THIRUVARUR/THANJAVUR: A couple of years back, a devastating severe cyclonic storm, Gaja, crossed the Tamil Nadu coast between Nagapattinam and Vedaranyam, killing 52 persons and displacing over five lakh people. At the time of its landfall, wind speeds of 100- 120 kmph were experienced and the highest sustained speed of 160 kmph was recorded at Muthupet, home for Tamil Nadu’s largest mangrove forest.
In our new series titled, Lost Treasure, we bring you a walk through from the oncedense mangrove forests of the coastline. Going by the multiple testimonies of jurisdictional forest officials and the local populace, the fatality count of Gaja could have easily run into hundreds if not for Muthupet mangroves that acted as a natural barrier, preventing the killer storm from hitting coastal villages in Tiruvarur and Thanjavur districts.
However, the storm was too strong for even 20 to 30-foottall fully-grown mangroves to endure. The latest remote sensing data from Tamil NaduTamil Nadu forest department, accessed by Express, shows that a whopping 60 per cent of the total 11,886 hectares of Muthupet mangrove area has now degraded. Only 2,000 hectares (16.8 per cent) is currently a dense mangrove forest. The State of Forest Report, 2019, says there was a decline of 4 sq.km forest cover in the State between 2017 and 2019.
“This loss is significant in Ramanathapuram (1.07 sq.km) and Thiruvarur (1.04 sq.km) districts. It is due to the devastating damage caused by the Gaja cyclone,” the report says. Muthupet, or the ‘Land of Pearls’, is part of the Point Calimere Wildlife Sanctuary, which is the only Ramsar Site in Tamil Nadu.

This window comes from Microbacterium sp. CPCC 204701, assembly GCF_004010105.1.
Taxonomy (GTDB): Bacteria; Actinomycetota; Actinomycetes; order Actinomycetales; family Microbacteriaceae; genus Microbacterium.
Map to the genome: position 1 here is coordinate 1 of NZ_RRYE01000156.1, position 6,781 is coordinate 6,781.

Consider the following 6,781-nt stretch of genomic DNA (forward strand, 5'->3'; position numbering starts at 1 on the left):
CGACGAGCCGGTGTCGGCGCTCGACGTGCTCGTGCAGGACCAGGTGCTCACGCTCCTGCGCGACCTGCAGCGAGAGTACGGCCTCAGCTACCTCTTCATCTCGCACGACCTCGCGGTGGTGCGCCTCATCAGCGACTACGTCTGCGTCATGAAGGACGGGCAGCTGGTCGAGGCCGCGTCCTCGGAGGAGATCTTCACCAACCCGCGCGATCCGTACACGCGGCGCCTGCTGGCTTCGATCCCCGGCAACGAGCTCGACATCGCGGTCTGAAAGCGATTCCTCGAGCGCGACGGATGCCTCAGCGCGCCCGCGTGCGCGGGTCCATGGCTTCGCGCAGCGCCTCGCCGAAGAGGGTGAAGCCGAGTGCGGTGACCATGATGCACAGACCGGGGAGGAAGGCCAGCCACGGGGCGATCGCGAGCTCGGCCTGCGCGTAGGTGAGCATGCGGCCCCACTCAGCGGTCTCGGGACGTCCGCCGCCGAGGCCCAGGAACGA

‘Forest, lagoon will die without intervention’
A Ramsar Site is a wetland site designated to be of international importance. It is also an important protected area as it is closer to the international border between India and Sri Lanka, located at the southernmost end of the Cauvery Delta, along the Palk Strait. V Selvam, former director of coastal systems research project at the Chennai-based MS Swaminathan Research Foundation (MSSRF), said: “I have spent months inside Muthupet mangroves while doing my PhD from 1983 to 1986, and worked with the local communities for mangrove regeneration for around 40 years.
The situation has never been so desperate as it is today. If there is no immediate intervention, the forest and lagoon will die.” In fact, before the cyclone struck, the 2017 report of the Forest Survey of India indicated that the Muthupet mangrove forest cover had increased by about 2,600 hectares between 1995 and 2015, especially in Palanjur, Thamarankottai and Maravakkadu reserve forests of the wetland, thanks to some proactive measures initiated jointly by the forest department, MSSRF and local fishing communities.
Unlike other forests, Muthupet mangroves have an emotional connect with the local community, who for centuries have safeguarded this critical wetland and adopted unique and sustainable fishing practices. Official records show that there are about 22 fishing hamlets around the wetland, with a total population of 37,255.
Tomorrow: What ails Muthupet mangroves?
(This story was produced with the support of Internews’ Earth Journalism Network)